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Valero, other corporations, giving big to Boy Scouts despite anti-gay policies

Photo: Photo illustration by Chuck Kerr, License: N/A

Photo illustration by Chuck Kerr



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Corporate foundations have given millions to the Boy Scouts of America and its subdivisions in recent years despite that organization's policy of excluding gays and lesbians. Many of those same foundations have policies against giving to organizations that discriminate based on sexual orientation.

Twenty-three of the top 50 corporate foundations, ranked by the Foundation Center in terms of total charitable giving, gave at least $10,000 each to the Boy Scouts in 2010, the most recent year for which data was available for most companies. Combined, they gave about $3.6 million.

Many household names are among the donors. The Intel Foundation gave the most — about $700,000 in 2010. The Verizon Foundation donated more than $300,000, and big banks — such as Wells Fargo, U.S. Bank, and Bank of America — each gave more than $100,000. Most of the corporate foundations refused to give definitive answers about whether they would continue supporting the Boy Scouts in the wake of the organization's announcement that it would maintain its exclusionary policy. But one company, UPS, told The American Independent that the policy would not impact its donations to the Boy Scouts, which totaled close to $167,000 in 2010.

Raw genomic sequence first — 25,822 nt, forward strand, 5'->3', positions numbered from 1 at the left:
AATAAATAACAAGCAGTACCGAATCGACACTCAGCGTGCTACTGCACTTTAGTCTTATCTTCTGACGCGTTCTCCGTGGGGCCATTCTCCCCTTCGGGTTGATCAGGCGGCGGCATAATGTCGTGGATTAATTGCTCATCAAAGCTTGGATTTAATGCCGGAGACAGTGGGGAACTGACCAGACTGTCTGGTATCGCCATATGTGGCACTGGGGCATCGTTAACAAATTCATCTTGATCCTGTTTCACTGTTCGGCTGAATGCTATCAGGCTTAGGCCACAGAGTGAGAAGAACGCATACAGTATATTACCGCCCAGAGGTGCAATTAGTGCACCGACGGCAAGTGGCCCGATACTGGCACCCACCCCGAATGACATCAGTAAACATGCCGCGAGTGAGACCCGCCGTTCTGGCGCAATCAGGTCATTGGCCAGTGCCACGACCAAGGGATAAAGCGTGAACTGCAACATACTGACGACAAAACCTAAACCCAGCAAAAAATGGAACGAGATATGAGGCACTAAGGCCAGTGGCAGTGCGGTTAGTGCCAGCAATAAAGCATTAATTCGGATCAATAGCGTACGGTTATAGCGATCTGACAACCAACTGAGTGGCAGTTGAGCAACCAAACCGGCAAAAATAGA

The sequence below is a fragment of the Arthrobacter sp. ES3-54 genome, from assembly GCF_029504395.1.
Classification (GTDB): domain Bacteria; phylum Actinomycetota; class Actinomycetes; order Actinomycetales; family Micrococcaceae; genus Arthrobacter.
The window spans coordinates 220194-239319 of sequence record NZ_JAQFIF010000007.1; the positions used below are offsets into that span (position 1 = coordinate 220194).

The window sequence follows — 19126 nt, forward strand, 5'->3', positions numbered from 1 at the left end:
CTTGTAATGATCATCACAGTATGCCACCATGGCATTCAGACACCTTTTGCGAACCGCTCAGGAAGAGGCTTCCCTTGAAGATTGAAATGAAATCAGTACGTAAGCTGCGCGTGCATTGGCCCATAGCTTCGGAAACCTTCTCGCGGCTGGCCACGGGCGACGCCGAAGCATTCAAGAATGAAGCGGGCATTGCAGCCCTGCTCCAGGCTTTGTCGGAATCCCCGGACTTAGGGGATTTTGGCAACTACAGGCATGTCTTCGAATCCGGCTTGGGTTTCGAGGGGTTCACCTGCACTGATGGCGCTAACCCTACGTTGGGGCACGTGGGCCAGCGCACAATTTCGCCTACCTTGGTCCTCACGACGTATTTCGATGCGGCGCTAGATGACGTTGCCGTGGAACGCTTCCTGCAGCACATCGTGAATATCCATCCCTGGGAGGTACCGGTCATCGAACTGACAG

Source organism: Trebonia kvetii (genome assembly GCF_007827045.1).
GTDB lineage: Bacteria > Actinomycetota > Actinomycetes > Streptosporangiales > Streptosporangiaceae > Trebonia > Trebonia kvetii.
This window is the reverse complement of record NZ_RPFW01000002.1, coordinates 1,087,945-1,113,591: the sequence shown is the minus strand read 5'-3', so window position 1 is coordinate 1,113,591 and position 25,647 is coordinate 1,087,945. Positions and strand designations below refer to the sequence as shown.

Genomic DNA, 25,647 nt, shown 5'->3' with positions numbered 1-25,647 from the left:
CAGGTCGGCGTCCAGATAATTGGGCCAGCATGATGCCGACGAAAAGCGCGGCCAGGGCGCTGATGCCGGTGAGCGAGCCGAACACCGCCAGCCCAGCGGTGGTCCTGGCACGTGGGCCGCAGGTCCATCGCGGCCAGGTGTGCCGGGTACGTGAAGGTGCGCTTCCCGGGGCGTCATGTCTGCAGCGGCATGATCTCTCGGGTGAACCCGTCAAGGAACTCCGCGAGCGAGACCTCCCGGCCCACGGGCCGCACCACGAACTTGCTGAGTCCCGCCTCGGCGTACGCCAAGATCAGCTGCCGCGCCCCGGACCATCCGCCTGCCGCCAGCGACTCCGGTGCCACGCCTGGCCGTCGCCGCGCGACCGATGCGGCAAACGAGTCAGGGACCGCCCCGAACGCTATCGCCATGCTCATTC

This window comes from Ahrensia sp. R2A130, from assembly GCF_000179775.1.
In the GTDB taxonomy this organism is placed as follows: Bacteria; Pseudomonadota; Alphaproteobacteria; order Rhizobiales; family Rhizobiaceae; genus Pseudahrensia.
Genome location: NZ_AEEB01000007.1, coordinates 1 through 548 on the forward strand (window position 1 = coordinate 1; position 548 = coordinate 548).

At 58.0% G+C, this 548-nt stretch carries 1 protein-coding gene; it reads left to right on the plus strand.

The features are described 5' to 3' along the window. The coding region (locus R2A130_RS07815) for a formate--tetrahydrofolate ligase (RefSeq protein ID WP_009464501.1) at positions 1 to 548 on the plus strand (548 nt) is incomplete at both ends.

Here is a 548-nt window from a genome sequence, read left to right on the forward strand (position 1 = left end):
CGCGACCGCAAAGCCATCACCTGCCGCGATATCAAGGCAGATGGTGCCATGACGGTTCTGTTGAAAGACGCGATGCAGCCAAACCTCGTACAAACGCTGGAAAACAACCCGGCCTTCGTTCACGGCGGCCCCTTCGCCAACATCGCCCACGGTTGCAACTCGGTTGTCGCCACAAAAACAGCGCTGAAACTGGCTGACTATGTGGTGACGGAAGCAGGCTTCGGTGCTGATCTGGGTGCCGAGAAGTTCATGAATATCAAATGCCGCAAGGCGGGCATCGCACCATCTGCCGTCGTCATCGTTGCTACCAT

On July 17, the national Boy Scouts executive committee announced that a secret 11-member committee had decided to reaffirm the group's exclusion of "homosexuals." That group had been meeting since 2010.

The policy that was reaffirmed states: "While the BSA does not proactively inquire about the sexual orientation of employees, volunteers, or members, we do not grant membership to individuals who are open or avowed homosexuals or who engage in behavior that would become a distraction to the mission of the BSA."

The Boy Scouts have been kicking gay members out of the organization since at least the late-1970s. In 1978, the group formalized its ban on allowing gays to have leadership positions in the scouts. "We do not believe that homosexuality and leadership in Scouting are appropriate," the policy stated.

The Boy Scouts reiterated the policy in 1991 after a gay scout in New Jersey came out on local television. That young man, James Dale, later sued the organization for discrimination, a case the Boy Scouts won at the U.S. Supreme Court in 2000. In a 5-4 vote, the majority of justices decided that the Boy Scouts' First Amendment right to "expressive association" allows the group to exclude members it does not want.

The policy excluding gay scouts was rewritten into its current form in 2004. The ban includes gay Boy Scout members, volunteers, and employees.

Ahead of the July announcement, the Boy Scouts had come under increasing pressure to change the policy. In April, a voting member of the Boy Scouts introduced a resolution to change the membership policy at the National Annual Meeting.

In May, Jennifer Tyrrell, a den mother from Ohio who was ousted last spring for being a lesbian, and Zach Wahls, an Eagle Scout with two moms, offered the Boy Scouts National Annual Meeting a petition with 275,000 names urging a change to the policy.

Corporate giving

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